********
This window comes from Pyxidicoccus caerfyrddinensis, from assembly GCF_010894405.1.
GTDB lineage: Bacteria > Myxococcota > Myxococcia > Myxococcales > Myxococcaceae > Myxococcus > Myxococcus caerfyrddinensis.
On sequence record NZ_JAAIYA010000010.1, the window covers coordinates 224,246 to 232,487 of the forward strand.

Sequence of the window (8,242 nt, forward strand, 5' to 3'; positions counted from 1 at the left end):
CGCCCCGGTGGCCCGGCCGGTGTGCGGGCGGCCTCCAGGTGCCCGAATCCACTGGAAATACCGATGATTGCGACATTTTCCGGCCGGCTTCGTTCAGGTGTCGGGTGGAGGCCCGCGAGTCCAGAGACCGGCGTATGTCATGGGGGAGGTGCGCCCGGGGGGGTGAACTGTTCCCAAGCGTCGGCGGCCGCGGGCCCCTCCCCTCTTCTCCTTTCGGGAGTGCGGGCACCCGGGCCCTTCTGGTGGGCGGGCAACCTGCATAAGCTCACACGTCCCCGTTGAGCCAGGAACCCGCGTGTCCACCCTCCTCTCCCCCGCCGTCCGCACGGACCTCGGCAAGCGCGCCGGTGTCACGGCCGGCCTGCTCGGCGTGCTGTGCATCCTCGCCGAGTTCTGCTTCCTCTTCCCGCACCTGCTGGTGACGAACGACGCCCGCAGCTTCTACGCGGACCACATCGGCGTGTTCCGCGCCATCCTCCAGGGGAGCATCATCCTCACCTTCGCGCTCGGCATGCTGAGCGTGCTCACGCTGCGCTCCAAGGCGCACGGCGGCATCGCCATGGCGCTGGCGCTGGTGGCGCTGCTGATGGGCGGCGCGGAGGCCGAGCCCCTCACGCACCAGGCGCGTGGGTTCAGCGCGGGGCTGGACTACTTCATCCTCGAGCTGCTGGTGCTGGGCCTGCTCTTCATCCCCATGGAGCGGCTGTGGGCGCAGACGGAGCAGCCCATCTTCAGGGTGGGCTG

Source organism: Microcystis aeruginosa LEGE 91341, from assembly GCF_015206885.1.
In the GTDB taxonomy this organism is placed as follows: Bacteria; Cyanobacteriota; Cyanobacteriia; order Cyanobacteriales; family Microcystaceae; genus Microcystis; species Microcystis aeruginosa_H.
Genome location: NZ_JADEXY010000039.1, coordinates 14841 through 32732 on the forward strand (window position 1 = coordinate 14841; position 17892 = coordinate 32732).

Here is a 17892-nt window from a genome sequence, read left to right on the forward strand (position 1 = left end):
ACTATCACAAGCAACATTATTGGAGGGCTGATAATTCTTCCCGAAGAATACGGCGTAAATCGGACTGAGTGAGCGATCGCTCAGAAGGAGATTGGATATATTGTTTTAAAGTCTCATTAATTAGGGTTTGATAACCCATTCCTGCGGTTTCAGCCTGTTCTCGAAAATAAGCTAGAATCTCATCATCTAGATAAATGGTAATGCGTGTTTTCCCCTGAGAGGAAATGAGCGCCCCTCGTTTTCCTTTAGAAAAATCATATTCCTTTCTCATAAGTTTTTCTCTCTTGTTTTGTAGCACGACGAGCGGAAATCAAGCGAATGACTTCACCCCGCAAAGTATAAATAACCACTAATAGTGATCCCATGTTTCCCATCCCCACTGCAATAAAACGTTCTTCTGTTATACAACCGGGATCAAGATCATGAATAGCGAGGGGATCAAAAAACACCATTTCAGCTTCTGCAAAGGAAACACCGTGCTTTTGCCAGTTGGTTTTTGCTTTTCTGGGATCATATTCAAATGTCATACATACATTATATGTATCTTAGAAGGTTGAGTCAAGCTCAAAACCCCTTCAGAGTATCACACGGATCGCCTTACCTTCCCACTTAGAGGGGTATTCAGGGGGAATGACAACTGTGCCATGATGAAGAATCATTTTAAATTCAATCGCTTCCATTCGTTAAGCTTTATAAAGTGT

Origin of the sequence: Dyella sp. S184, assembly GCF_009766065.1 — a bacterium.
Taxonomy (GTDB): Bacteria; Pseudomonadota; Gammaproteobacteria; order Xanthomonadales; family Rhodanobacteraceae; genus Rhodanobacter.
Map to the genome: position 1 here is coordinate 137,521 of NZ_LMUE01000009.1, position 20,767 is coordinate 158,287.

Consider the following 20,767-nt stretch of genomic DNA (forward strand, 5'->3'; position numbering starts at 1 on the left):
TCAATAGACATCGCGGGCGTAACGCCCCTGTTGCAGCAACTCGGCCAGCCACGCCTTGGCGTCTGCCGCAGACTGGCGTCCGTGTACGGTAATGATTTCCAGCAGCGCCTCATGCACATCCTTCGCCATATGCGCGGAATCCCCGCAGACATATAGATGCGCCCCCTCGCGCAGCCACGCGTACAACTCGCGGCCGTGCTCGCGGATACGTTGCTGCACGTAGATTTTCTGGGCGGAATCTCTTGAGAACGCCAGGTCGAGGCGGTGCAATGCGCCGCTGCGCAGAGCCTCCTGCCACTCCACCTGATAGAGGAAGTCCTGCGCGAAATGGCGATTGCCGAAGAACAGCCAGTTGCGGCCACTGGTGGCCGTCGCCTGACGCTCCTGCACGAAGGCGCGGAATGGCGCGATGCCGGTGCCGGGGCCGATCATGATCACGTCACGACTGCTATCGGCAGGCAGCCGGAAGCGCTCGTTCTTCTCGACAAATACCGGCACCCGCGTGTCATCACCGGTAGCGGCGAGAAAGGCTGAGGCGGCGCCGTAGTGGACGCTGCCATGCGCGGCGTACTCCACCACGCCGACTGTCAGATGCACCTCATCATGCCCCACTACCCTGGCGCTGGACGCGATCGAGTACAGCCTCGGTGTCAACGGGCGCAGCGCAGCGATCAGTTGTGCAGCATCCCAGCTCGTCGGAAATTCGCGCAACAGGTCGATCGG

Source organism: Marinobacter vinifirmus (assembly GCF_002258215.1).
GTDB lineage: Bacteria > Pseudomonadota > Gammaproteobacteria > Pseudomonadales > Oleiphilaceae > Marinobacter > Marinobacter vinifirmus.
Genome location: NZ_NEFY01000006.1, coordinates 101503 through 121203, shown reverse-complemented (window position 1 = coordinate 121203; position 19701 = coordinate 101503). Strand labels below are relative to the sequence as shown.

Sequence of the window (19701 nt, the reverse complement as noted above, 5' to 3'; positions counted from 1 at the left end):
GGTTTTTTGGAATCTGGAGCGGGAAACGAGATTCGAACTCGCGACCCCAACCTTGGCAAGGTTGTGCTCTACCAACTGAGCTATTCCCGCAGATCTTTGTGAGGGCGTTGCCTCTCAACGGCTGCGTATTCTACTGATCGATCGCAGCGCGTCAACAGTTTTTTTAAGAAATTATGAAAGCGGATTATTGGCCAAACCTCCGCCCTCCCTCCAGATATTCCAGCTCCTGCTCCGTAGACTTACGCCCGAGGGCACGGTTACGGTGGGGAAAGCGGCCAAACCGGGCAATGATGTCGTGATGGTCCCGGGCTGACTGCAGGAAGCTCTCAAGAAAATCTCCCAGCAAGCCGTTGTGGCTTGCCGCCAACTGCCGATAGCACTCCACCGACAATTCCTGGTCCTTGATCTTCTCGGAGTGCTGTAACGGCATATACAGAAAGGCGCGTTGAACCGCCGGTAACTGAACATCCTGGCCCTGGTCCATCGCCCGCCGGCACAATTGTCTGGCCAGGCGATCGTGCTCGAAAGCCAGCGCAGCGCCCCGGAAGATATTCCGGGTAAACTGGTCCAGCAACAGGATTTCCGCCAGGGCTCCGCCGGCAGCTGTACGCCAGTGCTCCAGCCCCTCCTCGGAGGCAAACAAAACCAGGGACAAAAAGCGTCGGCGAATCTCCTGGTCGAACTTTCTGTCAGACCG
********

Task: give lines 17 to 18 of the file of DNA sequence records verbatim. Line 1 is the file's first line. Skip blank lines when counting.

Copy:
GTDB lineage: Bacteria > Pseudomonadota > Gammaproteobacteria > Pseudomonadales > Oleiphilaceae > Marinobacter > Marinobacter vinifirmus.
Genome location: NZ_NEFY01000006.1, coordinates 101503 through 121203, shown reverse-complemented (window position 1 = coordinate 121203; position 19701 = coordinate 101503). Strand labels below are relative to the sequence as shown.